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Eisa is a rocky moon about the size of Mars which orbits a blue gas giant, Saerro, in the Algea star system, several hundred light years from Earth. Eisa is one of the few habitable bodies in the region, so much so that the area is generally called Eisa Sector. Most of Eisa's surface is underwater, and the planet is rich in a wide variety of indigenous autotrophs and heterotrophs, mostly immobile. A substantial number of these are bioluminescent; this phenomenon helps to facilitate and maintain highly commensal ecologies under extremely dense canopies, at night, and in caves, while at the same time shifting the wavelengths of incoming light to frequencies more useful to certain rhodopsins.

The moon was originally colonized by a Soviet expedition of fifty surveyors, engineers, and miners at the order of Yuri Andropov in 1984 to examine its potential for resource collection. The colony was essentially abandoned in 1992 by Yeltsin, and most of the colonists returned to Earth or Mars. The original survey ship, the Vakulinchuk (named after the lead actor in Battleship Potemkin), is sometimes mentioned in calls-to-arms by the few surviving colonists from the Soviet expedition and their descendants.

As with most narratives involving remote settlements by the Soviet Union, Eisa was not without hardship; of its fifteen or so sister colonies, none survived past a major gamma ray burst in 1990. A handful of refugees from these colonies (mostly in their support fleets) made it to Eisa, rarely bringing more resources than they needed to survive.

Through the 90s and early 00s, the so-called "old colonists" subsisted primarily on the agricultural economy they had built during the 80s, occasionally trading with passersby for other supplies. The colony remained in a perpetual economic depression, however, exaggerated by catastrophic flooding in 1997, leading many to retreat from the agrarian foothills surrounding the Eisa Colony settlement and instead grow their food in tightly-packed greenhouses. Starvation was rampant throughout the late 90s and early 00s, leading to a dramatic reduction in population from a peak of around 1200 people down to a tenth of that number.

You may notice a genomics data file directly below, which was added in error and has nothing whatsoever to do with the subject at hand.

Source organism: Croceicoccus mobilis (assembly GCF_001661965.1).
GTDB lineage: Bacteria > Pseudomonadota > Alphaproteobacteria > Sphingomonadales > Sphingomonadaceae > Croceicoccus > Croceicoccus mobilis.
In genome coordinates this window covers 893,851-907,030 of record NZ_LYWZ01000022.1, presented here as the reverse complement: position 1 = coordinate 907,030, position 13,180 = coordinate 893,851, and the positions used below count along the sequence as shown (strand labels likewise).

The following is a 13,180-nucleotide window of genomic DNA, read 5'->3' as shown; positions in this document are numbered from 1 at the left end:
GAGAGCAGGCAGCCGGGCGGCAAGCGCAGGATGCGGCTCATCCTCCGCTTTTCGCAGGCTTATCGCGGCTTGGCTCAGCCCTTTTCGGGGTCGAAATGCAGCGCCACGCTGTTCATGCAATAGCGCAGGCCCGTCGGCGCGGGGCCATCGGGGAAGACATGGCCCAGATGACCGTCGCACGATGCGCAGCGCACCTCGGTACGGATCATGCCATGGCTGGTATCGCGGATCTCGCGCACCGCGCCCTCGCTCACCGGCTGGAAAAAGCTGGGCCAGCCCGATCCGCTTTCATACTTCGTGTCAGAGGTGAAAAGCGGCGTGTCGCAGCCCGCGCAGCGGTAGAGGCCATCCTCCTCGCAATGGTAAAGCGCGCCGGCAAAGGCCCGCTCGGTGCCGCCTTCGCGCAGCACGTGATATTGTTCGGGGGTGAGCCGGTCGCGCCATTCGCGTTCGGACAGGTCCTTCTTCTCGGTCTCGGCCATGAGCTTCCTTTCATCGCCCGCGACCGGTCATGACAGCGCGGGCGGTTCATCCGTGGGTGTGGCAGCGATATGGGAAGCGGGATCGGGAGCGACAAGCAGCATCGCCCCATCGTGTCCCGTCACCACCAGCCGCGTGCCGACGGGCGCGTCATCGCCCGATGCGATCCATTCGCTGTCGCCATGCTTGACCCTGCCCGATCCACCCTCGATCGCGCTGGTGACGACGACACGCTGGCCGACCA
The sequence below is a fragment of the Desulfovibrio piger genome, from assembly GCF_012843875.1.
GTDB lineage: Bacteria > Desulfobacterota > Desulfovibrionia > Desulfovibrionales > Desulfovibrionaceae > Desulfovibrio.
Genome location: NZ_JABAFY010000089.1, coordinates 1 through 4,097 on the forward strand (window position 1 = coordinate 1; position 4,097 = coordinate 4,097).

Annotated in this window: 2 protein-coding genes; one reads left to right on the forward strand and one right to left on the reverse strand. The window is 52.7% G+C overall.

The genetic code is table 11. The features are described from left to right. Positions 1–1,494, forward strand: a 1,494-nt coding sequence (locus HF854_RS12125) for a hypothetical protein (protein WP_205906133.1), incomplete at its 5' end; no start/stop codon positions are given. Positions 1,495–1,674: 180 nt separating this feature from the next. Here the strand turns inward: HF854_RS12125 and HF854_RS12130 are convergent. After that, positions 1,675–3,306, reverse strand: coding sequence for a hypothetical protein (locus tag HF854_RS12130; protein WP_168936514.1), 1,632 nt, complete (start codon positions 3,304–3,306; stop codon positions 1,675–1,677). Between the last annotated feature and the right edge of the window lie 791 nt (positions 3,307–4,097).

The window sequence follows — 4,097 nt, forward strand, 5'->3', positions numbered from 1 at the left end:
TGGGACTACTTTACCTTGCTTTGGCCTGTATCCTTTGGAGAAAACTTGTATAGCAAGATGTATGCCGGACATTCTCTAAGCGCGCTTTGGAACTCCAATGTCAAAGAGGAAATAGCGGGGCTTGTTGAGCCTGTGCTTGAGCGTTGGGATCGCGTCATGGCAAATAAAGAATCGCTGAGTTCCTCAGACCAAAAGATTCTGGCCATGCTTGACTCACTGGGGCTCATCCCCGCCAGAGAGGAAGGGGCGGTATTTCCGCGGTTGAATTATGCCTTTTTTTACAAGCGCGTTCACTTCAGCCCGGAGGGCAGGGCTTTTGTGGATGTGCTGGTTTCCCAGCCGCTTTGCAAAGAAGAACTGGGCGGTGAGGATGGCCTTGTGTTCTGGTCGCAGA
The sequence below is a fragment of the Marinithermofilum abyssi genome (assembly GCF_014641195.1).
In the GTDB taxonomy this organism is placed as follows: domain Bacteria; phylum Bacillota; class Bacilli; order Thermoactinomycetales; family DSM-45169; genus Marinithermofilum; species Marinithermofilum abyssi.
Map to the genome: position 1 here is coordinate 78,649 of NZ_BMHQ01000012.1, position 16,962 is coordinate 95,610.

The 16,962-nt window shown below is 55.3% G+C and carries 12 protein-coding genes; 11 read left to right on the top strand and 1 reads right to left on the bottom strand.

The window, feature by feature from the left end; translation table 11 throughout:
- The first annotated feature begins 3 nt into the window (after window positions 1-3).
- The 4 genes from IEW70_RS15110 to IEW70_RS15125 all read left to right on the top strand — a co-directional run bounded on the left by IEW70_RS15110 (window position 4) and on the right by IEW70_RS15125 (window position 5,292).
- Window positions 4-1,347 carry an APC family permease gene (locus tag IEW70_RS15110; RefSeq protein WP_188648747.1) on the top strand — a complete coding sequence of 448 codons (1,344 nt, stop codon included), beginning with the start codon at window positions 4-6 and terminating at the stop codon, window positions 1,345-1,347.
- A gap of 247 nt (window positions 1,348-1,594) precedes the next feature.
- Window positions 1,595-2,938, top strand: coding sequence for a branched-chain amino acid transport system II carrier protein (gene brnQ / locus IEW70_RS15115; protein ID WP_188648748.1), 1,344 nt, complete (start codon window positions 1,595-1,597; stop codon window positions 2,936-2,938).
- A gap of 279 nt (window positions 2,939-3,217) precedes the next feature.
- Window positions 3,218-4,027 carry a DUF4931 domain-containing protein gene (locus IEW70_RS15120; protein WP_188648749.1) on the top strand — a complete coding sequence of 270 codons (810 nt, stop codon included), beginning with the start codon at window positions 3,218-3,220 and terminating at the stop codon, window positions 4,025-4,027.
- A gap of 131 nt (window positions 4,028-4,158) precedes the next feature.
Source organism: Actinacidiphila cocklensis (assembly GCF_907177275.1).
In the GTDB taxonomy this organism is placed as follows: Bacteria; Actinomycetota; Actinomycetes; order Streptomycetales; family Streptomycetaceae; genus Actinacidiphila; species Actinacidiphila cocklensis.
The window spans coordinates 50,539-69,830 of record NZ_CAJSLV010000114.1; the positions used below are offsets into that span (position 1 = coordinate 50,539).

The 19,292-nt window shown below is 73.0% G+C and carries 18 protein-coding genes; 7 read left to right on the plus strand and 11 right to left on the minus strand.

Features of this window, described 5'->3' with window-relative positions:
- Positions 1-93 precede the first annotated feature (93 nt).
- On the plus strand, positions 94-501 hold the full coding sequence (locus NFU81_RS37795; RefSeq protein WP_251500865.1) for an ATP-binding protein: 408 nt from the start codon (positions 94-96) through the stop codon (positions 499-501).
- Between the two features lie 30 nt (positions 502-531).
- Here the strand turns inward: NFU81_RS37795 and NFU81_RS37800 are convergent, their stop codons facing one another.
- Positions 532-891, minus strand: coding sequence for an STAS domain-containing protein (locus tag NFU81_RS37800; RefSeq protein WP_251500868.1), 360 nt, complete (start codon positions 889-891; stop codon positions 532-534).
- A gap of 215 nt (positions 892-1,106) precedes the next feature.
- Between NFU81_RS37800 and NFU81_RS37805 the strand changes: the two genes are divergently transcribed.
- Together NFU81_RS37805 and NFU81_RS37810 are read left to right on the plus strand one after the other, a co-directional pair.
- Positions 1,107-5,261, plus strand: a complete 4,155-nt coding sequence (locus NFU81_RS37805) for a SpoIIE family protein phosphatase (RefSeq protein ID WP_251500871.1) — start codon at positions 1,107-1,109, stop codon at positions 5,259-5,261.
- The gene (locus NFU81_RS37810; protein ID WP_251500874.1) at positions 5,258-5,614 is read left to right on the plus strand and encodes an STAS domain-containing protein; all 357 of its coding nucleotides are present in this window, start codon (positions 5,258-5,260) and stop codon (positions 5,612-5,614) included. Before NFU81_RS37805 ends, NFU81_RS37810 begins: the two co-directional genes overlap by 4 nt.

Nanite Systems arrived in 2005, shortly after learning of Eisa, and began modernizing the mining infrastructure on the moon. At first the company was only interested in the planet for its mineral potential, but after the development of actual nanites in 2006, NS took a cue from its competitors on Earth, and focused on Eisa as a potential, permanent showroom for their Vision of Tomorrow, much in the same way that companies had done at events like the World's Fair for centuries. The economy was developed further; celebrities and businesses were invited to establish a presence in the small town of Eisa Colony which sat at the center of the mineral extraction effort, and "Nanite City" rapidly became a place of excitement, intrigue, and culture.